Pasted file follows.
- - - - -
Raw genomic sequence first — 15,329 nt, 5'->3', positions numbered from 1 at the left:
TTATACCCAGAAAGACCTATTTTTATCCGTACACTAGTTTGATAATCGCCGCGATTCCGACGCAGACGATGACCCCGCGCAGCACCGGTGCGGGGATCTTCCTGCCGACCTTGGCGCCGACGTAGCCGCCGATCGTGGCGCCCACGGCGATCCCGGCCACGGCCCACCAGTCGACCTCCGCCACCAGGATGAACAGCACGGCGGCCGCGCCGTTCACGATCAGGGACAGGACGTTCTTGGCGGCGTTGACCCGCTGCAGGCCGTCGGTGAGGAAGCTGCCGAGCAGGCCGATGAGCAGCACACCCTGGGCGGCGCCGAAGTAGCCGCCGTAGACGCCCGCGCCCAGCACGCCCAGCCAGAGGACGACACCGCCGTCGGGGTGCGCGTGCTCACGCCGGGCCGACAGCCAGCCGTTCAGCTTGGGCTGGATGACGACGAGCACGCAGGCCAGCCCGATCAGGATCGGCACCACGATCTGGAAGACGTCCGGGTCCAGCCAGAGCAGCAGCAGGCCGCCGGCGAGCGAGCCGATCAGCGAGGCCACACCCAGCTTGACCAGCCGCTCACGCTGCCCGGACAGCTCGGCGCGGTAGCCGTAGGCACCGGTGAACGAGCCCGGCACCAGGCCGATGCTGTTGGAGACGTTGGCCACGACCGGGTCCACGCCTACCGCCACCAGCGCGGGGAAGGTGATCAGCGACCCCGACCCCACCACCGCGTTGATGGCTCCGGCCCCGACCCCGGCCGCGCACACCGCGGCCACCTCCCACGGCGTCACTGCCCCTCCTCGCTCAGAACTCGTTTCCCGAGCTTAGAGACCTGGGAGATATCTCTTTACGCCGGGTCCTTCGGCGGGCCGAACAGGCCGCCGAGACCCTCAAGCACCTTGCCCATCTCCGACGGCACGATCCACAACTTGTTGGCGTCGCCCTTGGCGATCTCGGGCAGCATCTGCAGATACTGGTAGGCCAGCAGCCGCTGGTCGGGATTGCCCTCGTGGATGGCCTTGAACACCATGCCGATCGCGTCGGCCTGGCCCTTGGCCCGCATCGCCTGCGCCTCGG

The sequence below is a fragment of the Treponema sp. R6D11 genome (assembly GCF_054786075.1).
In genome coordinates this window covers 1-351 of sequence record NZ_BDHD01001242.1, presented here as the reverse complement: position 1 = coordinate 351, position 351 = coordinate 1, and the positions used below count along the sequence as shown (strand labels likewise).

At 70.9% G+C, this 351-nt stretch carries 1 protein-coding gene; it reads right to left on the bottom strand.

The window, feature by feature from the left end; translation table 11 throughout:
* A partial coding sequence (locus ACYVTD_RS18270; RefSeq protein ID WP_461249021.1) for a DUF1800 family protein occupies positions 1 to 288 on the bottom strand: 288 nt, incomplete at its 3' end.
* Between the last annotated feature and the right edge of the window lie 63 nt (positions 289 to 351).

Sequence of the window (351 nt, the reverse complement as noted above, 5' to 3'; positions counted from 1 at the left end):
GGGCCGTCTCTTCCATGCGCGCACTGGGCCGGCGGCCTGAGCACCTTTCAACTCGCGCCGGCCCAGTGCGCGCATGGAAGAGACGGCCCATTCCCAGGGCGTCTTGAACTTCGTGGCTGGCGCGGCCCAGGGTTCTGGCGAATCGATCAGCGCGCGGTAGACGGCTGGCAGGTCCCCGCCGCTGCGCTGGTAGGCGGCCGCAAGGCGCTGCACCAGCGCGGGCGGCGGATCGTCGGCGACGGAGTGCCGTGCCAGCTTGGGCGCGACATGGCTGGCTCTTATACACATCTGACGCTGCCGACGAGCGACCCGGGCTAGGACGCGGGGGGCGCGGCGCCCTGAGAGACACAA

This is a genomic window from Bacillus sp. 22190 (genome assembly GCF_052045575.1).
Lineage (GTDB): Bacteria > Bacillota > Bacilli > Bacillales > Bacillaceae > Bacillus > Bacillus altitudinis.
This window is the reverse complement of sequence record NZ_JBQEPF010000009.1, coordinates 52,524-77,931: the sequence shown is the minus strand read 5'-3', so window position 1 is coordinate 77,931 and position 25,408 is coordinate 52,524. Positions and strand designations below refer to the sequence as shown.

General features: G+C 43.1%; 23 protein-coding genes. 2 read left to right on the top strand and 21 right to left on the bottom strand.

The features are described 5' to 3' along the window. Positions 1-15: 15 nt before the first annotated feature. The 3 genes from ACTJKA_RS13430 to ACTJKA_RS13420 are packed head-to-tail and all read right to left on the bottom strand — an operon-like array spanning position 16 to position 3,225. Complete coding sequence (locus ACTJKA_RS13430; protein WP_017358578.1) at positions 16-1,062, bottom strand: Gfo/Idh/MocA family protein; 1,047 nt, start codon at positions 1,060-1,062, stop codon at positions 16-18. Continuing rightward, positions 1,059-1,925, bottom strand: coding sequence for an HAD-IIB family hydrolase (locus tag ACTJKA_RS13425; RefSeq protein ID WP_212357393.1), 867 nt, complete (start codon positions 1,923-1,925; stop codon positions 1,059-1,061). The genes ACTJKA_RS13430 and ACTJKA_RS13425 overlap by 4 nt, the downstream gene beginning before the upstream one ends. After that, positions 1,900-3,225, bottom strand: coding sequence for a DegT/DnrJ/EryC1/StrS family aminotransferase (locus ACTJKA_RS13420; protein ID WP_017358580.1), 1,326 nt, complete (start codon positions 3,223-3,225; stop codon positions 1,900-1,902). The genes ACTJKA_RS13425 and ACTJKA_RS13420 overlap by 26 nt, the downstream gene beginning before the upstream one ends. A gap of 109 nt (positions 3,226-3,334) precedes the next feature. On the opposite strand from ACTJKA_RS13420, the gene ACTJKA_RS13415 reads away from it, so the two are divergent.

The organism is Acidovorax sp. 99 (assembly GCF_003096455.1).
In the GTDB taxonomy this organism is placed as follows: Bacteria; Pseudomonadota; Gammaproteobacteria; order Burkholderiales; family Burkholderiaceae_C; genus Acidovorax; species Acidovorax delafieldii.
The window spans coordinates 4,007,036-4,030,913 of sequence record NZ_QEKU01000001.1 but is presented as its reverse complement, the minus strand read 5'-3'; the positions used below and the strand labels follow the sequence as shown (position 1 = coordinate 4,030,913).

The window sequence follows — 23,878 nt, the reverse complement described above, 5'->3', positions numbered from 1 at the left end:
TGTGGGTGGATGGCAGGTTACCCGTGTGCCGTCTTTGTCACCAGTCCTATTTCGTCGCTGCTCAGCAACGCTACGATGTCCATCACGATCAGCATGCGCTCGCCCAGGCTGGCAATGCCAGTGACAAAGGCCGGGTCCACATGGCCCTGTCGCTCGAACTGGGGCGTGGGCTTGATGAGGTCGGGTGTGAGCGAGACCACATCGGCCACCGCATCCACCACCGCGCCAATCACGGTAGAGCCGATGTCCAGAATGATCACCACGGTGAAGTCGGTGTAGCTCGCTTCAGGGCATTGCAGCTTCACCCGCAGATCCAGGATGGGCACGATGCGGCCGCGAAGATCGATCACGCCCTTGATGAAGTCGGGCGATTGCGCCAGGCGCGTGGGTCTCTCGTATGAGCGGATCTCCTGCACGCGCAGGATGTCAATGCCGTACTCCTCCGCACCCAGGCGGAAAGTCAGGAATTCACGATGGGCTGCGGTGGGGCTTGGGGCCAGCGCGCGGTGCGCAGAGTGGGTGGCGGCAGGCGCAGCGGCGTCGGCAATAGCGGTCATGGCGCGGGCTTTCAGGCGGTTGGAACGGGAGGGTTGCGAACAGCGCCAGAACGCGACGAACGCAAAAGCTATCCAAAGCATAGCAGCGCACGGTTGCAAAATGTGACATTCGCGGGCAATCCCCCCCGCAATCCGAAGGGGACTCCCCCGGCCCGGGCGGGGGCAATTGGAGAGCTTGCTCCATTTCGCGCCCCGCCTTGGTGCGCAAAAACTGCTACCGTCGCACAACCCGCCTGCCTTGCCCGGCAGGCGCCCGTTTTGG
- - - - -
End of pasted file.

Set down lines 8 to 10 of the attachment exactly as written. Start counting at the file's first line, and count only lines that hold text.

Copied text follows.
* Between the last annotated feature and the right edge of the window lie 63 nt (positions 289 to 351).

Sequence of the window (351 nt, the reverse complement as noted above, 5' to 3'; positions counted from 1 at the left end):
GGGCCGTCTCTTCCATGCGCGCACTGGGCCGGCGGCCTGAGCACCTTTCAACTCGCGCCGGCCCAGTGCGCGCATGGAAGAGACGGCCCATTCCCAGGGCGTCTTGAACTTCGTGGCTGGCGCGGCCCAGGGTTCTGGCGAATCGATCAGCGCGCGGTAGACGGCTGGCAGGTCCCCGCCGCTGCGCTGGTAGGCGGCCGCAAGGCGCTGCACCAGCGCGGGCGGCGGATCGTCGGCGACGGAGTGCCGTGCCAGCTTGGGCGCGACATGGCTGGCTCTTATACACATCTGACGCTGCCGACGAGCGACCCGGGCTAGGACGCGGGGGGCGCGGCGCCCTGAGAGACACAA